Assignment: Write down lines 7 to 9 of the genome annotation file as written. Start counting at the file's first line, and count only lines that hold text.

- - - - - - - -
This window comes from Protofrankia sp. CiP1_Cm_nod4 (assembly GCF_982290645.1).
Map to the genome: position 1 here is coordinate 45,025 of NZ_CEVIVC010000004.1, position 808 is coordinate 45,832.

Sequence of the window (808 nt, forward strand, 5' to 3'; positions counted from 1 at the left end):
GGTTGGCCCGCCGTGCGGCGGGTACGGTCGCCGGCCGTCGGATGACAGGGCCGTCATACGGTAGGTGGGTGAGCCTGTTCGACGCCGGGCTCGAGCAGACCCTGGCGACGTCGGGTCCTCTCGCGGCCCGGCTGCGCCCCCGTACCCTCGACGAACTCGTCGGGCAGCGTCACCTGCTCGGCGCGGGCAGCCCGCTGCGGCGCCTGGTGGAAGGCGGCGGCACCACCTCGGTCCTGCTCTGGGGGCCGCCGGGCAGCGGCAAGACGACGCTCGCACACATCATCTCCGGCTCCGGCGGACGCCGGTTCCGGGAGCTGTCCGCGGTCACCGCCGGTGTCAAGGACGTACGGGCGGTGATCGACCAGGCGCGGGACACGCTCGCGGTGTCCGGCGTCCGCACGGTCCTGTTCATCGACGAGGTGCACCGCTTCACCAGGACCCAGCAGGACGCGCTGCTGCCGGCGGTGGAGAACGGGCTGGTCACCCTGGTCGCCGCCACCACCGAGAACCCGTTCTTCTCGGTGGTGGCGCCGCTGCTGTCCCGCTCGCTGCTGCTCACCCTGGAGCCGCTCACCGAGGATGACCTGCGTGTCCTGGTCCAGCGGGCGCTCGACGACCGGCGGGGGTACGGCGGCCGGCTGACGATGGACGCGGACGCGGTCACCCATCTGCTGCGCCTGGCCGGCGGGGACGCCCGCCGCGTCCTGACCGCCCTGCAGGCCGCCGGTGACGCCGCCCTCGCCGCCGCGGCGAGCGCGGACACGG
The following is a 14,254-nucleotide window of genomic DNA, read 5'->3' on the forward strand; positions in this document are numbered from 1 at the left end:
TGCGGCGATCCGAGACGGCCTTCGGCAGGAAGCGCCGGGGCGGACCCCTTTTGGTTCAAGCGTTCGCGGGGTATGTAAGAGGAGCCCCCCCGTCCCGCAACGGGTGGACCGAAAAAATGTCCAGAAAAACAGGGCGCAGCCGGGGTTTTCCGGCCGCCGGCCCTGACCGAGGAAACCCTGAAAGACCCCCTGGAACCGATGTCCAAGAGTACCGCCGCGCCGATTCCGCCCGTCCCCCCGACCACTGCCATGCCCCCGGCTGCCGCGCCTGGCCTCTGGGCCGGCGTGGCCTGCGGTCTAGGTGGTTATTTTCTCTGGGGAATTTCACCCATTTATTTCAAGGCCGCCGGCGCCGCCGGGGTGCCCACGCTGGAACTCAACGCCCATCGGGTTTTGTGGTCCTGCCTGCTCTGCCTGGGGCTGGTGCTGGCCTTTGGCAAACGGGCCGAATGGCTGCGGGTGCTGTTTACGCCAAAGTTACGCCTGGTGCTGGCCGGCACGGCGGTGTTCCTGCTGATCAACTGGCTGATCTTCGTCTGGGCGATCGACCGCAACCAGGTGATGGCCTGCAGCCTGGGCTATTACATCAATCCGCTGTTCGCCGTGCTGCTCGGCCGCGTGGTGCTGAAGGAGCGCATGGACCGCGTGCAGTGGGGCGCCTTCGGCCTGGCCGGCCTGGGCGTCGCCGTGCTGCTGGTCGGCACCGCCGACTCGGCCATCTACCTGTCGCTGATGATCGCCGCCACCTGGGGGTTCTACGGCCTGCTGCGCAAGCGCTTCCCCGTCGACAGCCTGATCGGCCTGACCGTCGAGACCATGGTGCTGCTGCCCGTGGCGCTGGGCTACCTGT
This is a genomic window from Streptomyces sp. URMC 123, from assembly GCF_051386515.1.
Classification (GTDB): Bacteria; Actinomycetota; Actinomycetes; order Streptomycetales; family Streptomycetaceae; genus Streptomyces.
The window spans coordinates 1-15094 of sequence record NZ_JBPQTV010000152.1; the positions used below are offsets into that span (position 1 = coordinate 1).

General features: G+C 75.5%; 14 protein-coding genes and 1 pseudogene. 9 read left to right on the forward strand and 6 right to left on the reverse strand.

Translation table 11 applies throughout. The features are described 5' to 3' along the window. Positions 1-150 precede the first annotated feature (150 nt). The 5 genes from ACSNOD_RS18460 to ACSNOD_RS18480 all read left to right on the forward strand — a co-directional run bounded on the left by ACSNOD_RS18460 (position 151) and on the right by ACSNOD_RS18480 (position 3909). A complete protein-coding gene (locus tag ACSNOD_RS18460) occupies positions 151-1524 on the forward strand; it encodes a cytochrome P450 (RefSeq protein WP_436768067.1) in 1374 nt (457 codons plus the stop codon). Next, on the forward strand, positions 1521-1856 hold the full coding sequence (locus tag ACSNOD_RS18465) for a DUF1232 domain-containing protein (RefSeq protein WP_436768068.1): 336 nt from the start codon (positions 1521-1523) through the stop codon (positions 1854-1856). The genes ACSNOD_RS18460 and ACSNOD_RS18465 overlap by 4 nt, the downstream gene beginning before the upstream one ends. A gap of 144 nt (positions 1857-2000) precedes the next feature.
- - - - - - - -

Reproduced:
This is a genomic window from Streptomyces sp. URMC 123, from assembly GCF_051386515.1.
Classification (GTDB): Bacteria; Actinomycetota; Actinomycetes; order Streptomycetales; family Streptomycetaceae; genus Streptomyces.
The window spans coordinates 1-15094 of sequence record NZ_JBPQTV010000152.1; the positions used below are offsets into that span (position 1 = coordinate 1).